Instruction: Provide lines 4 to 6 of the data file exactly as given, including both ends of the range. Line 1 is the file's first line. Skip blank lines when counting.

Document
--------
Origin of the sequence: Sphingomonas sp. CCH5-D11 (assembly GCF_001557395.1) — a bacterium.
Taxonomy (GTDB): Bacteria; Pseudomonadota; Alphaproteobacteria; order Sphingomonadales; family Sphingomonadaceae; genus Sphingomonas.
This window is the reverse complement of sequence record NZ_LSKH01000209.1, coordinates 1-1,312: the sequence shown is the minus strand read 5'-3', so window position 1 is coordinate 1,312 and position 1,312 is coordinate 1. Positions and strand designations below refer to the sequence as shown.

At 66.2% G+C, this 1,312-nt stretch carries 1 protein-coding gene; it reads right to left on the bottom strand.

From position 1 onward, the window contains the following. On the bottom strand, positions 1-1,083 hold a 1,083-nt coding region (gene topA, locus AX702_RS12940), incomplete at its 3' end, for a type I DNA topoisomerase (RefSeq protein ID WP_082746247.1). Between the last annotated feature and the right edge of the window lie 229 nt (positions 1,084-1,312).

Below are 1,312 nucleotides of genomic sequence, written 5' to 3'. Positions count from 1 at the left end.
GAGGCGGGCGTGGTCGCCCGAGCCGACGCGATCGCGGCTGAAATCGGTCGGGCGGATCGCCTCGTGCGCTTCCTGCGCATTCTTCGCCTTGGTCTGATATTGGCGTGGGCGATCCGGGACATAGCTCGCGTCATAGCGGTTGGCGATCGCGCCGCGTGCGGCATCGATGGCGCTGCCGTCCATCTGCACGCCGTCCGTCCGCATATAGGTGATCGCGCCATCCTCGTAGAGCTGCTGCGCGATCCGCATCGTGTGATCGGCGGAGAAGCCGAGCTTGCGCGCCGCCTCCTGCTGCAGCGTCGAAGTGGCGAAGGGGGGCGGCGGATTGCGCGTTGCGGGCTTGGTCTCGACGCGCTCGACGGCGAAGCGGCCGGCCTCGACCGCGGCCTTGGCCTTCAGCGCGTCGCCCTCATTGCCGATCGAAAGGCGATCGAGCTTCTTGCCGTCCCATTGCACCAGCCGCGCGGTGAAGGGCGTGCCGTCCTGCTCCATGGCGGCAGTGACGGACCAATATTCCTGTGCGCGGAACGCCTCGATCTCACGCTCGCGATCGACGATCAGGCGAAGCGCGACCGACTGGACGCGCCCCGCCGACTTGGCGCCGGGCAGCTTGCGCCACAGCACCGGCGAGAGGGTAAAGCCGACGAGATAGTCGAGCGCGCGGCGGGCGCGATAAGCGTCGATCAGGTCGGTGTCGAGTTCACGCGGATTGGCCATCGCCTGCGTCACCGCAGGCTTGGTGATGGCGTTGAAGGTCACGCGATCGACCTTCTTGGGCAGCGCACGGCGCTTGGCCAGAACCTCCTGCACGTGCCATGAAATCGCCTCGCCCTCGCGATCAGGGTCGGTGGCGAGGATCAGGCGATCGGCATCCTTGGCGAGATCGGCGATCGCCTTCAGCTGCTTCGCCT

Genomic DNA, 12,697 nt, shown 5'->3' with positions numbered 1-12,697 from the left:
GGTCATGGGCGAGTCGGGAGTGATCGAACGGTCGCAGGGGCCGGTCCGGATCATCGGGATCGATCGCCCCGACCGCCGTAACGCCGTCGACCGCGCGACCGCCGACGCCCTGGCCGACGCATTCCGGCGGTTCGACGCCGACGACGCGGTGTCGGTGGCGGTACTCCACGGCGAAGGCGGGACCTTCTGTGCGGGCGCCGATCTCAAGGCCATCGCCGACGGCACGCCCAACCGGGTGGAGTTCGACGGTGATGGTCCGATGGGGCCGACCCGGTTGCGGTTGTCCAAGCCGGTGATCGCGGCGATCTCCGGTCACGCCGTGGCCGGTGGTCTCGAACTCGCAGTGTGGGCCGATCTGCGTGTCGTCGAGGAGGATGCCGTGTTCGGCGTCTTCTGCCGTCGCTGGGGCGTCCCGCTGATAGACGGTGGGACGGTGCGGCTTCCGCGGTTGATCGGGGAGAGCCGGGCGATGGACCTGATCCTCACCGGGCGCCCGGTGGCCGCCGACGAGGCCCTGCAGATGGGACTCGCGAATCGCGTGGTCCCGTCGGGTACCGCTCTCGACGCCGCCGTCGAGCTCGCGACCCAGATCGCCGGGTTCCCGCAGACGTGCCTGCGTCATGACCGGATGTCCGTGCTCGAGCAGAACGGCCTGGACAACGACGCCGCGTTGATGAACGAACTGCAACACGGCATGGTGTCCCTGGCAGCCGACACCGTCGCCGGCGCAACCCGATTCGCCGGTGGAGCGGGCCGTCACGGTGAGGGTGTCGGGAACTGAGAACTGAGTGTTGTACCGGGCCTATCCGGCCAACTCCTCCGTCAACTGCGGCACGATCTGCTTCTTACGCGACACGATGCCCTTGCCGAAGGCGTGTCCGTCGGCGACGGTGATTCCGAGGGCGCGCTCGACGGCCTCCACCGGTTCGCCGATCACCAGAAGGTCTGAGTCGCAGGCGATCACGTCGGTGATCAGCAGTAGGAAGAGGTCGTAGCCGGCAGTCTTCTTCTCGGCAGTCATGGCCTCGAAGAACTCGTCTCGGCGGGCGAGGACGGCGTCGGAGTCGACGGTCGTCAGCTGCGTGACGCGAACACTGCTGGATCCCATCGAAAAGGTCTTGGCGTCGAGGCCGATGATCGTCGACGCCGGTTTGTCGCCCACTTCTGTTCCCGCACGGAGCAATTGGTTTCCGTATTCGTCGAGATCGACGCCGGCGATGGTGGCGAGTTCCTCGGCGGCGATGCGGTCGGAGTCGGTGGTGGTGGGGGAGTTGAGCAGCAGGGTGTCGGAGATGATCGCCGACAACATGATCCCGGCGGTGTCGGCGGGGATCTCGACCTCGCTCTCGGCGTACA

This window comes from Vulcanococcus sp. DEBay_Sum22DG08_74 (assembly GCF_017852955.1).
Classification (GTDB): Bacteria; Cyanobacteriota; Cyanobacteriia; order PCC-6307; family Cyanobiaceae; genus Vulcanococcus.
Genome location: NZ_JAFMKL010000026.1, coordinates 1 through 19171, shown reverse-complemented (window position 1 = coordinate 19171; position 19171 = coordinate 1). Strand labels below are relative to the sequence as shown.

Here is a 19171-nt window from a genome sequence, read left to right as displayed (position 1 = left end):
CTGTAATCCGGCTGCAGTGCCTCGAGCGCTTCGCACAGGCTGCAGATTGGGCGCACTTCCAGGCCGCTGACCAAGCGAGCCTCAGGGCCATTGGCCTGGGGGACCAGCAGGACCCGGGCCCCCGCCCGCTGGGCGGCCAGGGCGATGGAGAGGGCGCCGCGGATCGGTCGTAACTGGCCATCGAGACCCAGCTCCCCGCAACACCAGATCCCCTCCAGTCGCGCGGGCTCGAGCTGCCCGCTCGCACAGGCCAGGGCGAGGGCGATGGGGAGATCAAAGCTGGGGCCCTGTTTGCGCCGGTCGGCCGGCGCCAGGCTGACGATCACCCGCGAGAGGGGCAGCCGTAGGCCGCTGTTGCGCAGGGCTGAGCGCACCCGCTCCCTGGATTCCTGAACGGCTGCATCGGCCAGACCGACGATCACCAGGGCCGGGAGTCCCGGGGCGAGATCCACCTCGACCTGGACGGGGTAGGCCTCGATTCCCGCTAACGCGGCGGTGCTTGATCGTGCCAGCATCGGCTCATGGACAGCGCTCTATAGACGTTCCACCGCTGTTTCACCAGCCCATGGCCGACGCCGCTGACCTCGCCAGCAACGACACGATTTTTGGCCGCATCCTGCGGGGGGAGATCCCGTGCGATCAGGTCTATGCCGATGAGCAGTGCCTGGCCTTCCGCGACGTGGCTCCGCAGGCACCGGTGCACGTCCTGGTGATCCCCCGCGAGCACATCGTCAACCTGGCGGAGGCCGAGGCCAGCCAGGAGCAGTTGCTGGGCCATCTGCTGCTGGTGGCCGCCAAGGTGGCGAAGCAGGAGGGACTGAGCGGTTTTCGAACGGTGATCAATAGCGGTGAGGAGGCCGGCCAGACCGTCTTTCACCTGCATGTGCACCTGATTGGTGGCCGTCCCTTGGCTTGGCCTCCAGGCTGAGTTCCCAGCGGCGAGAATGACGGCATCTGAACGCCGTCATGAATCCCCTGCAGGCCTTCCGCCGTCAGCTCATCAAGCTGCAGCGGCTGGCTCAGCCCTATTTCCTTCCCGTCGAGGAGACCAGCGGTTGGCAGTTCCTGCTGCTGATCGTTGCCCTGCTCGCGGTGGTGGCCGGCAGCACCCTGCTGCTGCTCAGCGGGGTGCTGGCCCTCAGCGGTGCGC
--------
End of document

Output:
At 66.2% G+C, this 1,312-nt stretch carries 1 protein-coding gene; it reads right to left on the bottom strand.

From position 1 onward, the window contains the following. On the bottom strand, positions 1-1,083 hold a 1,083-nt coding region (gene topA, locus AX702_RS12940), incomplete at its 3' end, for a type I DNA topoisomerase (RefSeq protein ID WP_082746247.1). Between the last annotated feature and the right edge of the window lie 229 nt (positions 1,084-1,312).

Below are 1,312 nucleotides of genomic sequence, written 5' to 3'. Positions count from 1 at the left end.